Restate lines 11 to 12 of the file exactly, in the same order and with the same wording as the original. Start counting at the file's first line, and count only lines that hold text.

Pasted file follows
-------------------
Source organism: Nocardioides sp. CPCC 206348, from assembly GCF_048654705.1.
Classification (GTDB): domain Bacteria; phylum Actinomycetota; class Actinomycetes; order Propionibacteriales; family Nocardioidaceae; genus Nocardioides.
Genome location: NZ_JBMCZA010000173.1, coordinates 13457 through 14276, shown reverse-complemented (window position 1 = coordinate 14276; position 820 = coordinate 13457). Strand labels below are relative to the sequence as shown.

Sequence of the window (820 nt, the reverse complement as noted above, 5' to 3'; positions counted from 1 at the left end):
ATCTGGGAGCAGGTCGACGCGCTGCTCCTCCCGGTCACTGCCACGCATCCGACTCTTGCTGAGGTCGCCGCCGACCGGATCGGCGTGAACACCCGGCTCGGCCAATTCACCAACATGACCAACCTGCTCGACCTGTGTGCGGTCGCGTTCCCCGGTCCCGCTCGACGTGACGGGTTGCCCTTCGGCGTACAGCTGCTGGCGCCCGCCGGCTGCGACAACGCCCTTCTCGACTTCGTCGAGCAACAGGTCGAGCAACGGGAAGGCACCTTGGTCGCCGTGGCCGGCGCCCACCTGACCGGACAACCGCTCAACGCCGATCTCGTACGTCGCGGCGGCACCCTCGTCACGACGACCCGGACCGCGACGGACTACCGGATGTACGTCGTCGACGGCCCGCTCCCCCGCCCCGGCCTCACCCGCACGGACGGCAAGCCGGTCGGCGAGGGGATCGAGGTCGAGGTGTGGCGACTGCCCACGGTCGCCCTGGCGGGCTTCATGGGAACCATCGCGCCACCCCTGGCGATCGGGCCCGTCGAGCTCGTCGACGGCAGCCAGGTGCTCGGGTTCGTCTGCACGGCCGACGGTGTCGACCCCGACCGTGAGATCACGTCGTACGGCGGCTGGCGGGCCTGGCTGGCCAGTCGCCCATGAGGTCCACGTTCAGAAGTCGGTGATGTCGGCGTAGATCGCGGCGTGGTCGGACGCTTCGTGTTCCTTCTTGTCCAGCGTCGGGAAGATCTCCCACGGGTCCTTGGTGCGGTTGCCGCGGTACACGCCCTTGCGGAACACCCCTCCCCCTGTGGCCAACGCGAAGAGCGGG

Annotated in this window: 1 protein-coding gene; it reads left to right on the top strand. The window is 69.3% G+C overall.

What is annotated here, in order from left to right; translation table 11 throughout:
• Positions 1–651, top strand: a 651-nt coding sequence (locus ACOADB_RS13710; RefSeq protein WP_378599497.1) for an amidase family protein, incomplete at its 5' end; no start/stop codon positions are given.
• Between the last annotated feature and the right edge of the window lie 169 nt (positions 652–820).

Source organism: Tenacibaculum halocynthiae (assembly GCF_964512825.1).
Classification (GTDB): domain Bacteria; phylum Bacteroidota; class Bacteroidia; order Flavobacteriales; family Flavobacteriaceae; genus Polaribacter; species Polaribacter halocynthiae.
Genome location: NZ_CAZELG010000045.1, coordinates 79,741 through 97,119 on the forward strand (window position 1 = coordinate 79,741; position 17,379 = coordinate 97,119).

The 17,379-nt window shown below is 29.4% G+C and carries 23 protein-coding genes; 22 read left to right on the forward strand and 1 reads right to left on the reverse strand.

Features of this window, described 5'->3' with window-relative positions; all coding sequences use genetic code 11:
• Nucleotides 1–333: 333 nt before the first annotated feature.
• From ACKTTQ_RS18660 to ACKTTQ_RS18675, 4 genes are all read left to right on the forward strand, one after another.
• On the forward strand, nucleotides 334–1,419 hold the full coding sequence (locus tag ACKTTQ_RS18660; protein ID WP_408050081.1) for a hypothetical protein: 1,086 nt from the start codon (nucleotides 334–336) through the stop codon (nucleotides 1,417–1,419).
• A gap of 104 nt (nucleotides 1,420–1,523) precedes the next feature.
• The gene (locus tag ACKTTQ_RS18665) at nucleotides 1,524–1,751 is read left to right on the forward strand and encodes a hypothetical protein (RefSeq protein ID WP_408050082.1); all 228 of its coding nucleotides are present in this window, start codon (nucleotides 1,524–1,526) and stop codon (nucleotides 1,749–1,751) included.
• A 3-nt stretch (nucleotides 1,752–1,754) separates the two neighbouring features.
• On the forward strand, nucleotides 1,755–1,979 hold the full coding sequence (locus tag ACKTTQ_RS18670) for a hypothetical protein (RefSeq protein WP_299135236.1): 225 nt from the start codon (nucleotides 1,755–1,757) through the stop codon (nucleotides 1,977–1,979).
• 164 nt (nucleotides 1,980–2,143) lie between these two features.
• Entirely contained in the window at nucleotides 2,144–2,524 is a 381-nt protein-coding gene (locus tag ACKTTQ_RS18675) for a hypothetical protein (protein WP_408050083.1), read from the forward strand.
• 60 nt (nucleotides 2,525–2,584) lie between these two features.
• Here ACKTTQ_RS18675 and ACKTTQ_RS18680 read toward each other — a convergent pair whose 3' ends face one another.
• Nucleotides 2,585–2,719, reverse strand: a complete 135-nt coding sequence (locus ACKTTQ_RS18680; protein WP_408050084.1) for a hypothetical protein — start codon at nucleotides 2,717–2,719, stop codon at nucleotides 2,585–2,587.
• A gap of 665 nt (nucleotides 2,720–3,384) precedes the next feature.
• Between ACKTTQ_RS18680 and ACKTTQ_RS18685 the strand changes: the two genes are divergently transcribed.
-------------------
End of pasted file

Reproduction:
Classification (GTDB): domain Bacteria; phylum Bacteroidota; class Bacteroidia; order Flavobacteriales; family Flavobacteriaceae; genus Polaribacter; species Polaribacter halocynthiae.
Genome location: NZ_CAZELG010000045.1, coordinates 79,741 through 97,119 on the forward strand (window position 1 = coordinate 79,741; position 17,379 = coordinate 97,119).